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VIZZIE Video Experiments Curriculum Outline

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Revision as of 16:13, 29 August 2013 by Ddg@cycling74.com (Talk | contribs)

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Contents

Introduction

  • An Overview of Vizzie
    • Max takes a different approach to programming.
    • You program using visible connections between objects rather than textual editing.
    • The basic paradigm is: create objects, then connect them with patchcords.
    • One way this changes things: You can run the program while editing it!
    • Another way it changes things: It preferences iterative (on-the-fly) programming.
    • One important aspect of Max is the creation of reusable systems based on existing objects.
    • Vizzie is a system of these "reusable modules", and is the system we will be using for our work.


  • How You Select Vizzie Modules
    • Vizzie is built with Max, and uses all of the strategies of Max programming.
    • Vizzie has a specific purpose: to allow us to have fun manipulating visuals while learning the Max development system.
    • You get to Vizzie modules in two ways:
      • You can use the contextual menu (my favorite).
      • You can select modules off the File Browser.


Create a Basic Movie Player

  • We will find all the modules in the PVR section (which stands for "Player/Viewer/Recorder")
    • The names of modules are "funny" - this is an attempt to avoid naming collisions.


  • Loading and manipulating the PLAYR
    • Load a PLAYR, and see how it reacts to clicks. (Editing Mode)
    • Lock the patcher and see how it now reacts to clicks. (Performance Mode)
    • Drag a movie file from your computer onto the PLAYR and see how it operates.
    • Run through the controls on the PLAYR, how to set them, and how to reset them.


  • Add a VIEWR to get a window
    • Unlock the patch and add a VIEWR. Connect the PLAYR to the VIEWR, lock the patch, and see how it operates.
    • Click on the FULL SCREEN button to see what happens, and how to return to the patch.
    • Save the patch, close the patch and reopen it. Discuss the state into which the patch return.


Adding Effects to the Movie Player

  • Add a ROTATR between the PLAYR and VIEWR
    • Unlock the patch and add a ROTATR module from the EFX menu section
    • Click on the patchcord connecting the PLAYR and VIEWR, note the handles on each end.
    • Use one of the handles to place the ROTATR between the previous two modules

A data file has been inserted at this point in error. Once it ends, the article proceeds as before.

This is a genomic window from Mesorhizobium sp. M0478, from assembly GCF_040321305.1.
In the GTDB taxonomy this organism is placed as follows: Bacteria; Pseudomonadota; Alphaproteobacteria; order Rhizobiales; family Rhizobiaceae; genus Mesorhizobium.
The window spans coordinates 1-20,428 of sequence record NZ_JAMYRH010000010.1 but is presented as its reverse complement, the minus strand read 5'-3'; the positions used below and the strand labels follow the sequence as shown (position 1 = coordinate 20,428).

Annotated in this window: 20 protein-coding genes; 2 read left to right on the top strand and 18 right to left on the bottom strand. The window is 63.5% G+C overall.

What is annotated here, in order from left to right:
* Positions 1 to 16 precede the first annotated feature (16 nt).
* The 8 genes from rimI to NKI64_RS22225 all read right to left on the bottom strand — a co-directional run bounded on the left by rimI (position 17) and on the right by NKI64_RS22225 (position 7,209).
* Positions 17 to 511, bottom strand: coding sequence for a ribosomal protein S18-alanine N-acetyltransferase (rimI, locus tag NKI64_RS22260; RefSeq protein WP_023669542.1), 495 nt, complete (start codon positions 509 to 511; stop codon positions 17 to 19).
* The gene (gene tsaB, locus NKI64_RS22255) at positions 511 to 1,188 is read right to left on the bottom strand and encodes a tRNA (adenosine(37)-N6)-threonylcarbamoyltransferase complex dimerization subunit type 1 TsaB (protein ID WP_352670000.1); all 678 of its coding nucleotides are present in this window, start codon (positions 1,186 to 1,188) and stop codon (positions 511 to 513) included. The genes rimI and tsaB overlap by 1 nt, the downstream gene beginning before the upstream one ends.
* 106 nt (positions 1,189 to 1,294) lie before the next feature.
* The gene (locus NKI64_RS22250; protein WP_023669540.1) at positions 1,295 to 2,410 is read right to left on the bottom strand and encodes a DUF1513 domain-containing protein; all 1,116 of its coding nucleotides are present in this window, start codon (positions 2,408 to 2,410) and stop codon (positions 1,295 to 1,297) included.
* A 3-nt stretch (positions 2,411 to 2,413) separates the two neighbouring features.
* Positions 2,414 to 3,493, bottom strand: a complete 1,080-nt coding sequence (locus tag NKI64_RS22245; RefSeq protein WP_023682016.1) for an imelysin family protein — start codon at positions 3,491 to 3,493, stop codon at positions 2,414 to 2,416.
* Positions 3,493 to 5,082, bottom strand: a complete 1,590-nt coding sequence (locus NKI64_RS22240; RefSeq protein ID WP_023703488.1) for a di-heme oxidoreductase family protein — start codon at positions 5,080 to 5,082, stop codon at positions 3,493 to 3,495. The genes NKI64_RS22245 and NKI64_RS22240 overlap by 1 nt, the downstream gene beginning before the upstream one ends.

• Create another patchcord to connect the rest.
    • Start the PLAYR, move the controls of the ROTATR to see the activity.
    • Note the ability to disable the effect by clicking on the image.


  • Next, add a SLIDR after the ROTATR
    • Add another effect - the SLIDR - after the ROTATR.
    • Note the change to the image based on rotation and SLIDR settings.
    • Describe the serial nature of the data flow.


Using Generators to Alter the Effects

  • Creating an effects chain is fun, but it is even more fun if we have the system generate parameter changes for us!
    • This is done using "Generator" modules.
    • Add a TWIDDLR to the patch from the GEN folder.
    • The output of the TWIDDLR can be used on non-video input to control (or modulate) the control values.
    • You can tell which value will be controlled by hovering over the input - the modulation parameter will be displayed.
    • Connect the TWIDDLR output to one of the parameters and see how it modifies the controls on-the-fly.


  • There are several ways to temporarily turn off control of any of the Generator modules.
    • First, you can "mute" the output by clicking on the dot near the module outlet.
    • You can also "mute" any of the inputs by clicking on the dots near a connected input.
    • You can also turn off the Generator by turning its "power switch" off.


  • There are many different Generator modules available.
    • Try the WANDR for creating random effects changes.
    • Try the FLIPPR to swing between high and low values.
    • Try the STEPPR to create a stepped, sequenced set of value changes.


Create a Webcam Viewer as an alternative test system

  • A lot of time, it's more interesting to work with live video rather than movies.
    • Replace the PLAYR with a GRABR (found in PVR) to get live video from your webcam.
    • Connect it to the rest of your processing stream, then turn it on.
    • Assuming that your system is set up correctly, you should see live video processed through your effects chain.


  • Making the visuals more abstract means using some new effects.
    • The SKETCHR turns your video into line drawing-like video.
    • Smearing the SKETCHR output with the SLIDR, ROTATR and other effects provides complex, but abstract, results.


  • We can make an even more interesting display by generating a lot of on/off changes to the effects chain.
    • Use a FLIPPR on the SKETCHR, first, to turn the module on and off.
    • Add more FLIPPR modules to other effects, and have them change at different rates to create a generative flashy output.


Create a Video Mixer

  • Add an XFADR from the EFX menu, then connect both a GRABR and PLAYR
  • Use a TWIDDLR to automate a fading system
  • Add another XFADR and PLAYR to make a more complex system
  • Try a 4MIXR for more complexity and less "black out"

Create an Effects Switcher

  • Create a new patch, and start with a single PLAYR and VIEWR
  • Drop in a 2SWITCHR, and two effects, to create parallel effects streams.
  • Use the 2SWITCHR to choose which stream is active, or connect a WANDR to automate the switching.

Recording the Output

Document you Patch with Comments

Based on a workshop given at the MediaLive Festival in 2013 by Darwin Grosse